So, make sure you’re enrolled and make sure you’re contributing enough. If you saw a twenty on the sidewalk, you wouldn’t just walk by it would you?


 Personal Finance 
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Ten Minute Tip: Clean Out & Reorganize Your Wallet or Purse

Huge Costanza WalletToday’s ten minute tip comes straight out of Seinfeld and the Costanza wallet, which is basically what most guy’s wallets look like after a few days or a few weeks of life. If you’re like me, you stick all your receipts in your wallet, despite the fact that they’re pretty much useless unless you’re getting reimbursed; and eventually these useless slips of paper seem to take over your wallet. If you have more receipts than you have actually bills of US currency… you have to clean out your wallet or your purse.

All kidding aside, in addition to just general cleaning, you should revisit which cards you have in your wallet or purse and think about whether you really need to be carrying them all the time. This is most important for credit cards or other cards that you use very infrequently and would be a pain in the butt to replace. I’ve lost my wallet before so, speaking from experience, I know that recovering everything is a huge pain. While credit cards are easy to cancel and replace, why have to go through the exercise if you hardly use the card at all? Why force yourself to remember which cards you have in your wallet when you can shelve it from your daily pack? I believe the same goes for anything else that might be important.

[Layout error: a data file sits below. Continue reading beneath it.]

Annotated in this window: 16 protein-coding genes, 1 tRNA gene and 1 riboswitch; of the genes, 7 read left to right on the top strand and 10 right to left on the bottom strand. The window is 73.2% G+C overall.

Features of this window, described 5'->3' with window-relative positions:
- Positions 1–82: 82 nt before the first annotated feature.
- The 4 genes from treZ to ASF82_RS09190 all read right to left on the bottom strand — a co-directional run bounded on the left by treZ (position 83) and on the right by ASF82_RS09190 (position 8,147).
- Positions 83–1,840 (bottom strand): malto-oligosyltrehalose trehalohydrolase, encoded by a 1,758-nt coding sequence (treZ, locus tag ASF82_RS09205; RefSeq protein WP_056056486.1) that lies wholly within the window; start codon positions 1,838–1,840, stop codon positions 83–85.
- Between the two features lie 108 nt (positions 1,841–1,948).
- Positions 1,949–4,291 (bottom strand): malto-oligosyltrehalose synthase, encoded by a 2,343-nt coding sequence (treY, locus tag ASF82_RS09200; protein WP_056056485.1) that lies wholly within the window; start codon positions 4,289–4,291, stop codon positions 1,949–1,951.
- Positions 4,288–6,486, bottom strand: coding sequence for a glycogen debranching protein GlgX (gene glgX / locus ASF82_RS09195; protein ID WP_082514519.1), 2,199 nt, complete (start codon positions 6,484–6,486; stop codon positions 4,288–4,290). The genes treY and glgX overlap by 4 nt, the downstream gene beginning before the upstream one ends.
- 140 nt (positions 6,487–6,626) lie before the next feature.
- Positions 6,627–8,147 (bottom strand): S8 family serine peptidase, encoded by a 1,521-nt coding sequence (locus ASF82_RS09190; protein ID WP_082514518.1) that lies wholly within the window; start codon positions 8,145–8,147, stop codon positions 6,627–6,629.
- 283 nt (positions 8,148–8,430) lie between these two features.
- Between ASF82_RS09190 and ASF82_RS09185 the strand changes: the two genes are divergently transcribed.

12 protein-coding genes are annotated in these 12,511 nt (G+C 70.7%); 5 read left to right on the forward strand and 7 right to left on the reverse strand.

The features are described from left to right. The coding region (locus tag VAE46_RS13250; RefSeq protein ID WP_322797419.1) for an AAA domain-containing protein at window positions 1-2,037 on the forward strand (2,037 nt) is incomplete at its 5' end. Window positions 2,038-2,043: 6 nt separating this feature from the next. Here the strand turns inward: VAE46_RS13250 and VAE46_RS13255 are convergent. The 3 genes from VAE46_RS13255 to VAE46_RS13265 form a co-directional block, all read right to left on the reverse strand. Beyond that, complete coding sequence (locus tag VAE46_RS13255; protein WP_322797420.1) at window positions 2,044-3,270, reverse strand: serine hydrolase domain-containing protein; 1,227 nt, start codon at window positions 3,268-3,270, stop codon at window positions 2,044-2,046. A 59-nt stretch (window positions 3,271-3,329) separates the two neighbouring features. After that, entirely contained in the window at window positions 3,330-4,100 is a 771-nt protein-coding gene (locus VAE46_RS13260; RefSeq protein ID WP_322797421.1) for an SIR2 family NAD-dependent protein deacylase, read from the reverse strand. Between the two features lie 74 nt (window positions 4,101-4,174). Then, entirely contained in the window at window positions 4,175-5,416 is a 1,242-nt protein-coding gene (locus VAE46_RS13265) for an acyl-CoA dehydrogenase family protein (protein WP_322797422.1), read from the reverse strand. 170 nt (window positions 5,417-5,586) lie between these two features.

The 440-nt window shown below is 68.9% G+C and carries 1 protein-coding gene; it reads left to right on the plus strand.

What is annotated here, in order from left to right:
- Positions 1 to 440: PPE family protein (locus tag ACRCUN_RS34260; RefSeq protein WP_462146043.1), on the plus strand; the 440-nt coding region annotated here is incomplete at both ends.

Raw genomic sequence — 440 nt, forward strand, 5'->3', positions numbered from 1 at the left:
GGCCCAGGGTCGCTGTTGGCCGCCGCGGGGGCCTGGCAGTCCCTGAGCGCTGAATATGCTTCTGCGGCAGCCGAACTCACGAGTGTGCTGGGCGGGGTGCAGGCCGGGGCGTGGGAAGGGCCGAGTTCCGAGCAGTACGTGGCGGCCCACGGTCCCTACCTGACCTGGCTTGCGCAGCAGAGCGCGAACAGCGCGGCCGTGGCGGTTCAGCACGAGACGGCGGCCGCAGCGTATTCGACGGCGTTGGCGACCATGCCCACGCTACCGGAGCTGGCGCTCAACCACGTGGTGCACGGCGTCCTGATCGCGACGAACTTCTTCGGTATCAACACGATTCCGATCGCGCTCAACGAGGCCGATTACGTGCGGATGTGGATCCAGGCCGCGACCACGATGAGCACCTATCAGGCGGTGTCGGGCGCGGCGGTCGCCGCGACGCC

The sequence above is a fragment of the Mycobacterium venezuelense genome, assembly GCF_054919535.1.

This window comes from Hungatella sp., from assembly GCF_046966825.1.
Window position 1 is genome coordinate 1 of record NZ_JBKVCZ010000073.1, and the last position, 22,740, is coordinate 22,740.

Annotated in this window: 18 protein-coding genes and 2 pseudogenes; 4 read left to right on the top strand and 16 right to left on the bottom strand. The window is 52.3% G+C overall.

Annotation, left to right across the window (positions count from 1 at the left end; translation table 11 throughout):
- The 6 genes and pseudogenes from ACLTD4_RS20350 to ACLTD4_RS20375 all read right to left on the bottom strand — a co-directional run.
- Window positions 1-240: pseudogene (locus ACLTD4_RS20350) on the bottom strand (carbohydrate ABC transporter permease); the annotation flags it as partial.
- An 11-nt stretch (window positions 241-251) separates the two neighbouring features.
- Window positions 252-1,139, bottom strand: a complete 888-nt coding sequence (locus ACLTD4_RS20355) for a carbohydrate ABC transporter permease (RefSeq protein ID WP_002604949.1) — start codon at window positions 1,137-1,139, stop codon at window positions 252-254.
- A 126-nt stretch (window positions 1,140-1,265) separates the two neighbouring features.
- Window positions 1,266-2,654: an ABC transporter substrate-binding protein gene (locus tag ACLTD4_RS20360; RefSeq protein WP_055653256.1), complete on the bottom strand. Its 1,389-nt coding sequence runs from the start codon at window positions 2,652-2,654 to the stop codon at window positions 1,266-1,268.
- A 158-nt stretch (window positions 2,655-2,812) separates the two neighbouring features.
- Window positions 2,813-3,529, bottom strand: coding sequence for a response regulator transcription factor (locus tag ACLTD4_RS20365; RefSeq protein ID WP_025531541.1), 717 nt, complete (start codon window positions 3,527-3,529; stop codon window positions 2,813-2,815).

So, clean out and reorganize your wallet or purse Costanza!

(Photo: shareski)


 Banking 
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Ten Minute Tip: Setup Online Bill Payment

Get your checkbook, find ten minutes, and setup online bill payment for your credit cards, mortgage, and any monthly recurring bills you may have. Even if you don’t like the idea of paying online because you don’t “trust” that the payment will make it on time, set up the online bill payment just in case. Murphy’s law states that if you forget to make a payment to an important bill, you’ll make that mistake after the post office has closed… so beat Murphy at his game by setting up online payment so you can log on late at night and push the payment you forgot.

If you need an additional incentive, think of all the trees you’ll save by not using envelopes and all the money you’ll save by not having to use stamps (which will only get more and more expensive). Plus, if you setup online bill pay with a credit card, you can even earn points for paying with your card!


 Personal Finance 
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Introduction to the Ten Minute Tips Series

I’m going to start a new series here at Blueprint for Financial Prosperity called Ten Minute Tips where I will give a little personal finance tip that will take only ten minutes to complete and could potentially save you millions. That’s right, take ten minutes out of your day and you can save millions.

Okay, millions may be a bit of a stretch in terms of what you’ll save but these tips will be of tangible financial benefit, if you haven’t done them recently, and they really do only take ten minutes or less.

To give you a little sneak preview, the first few involve your credit, your bank accounts, and investing. I can see the anticipation already! :)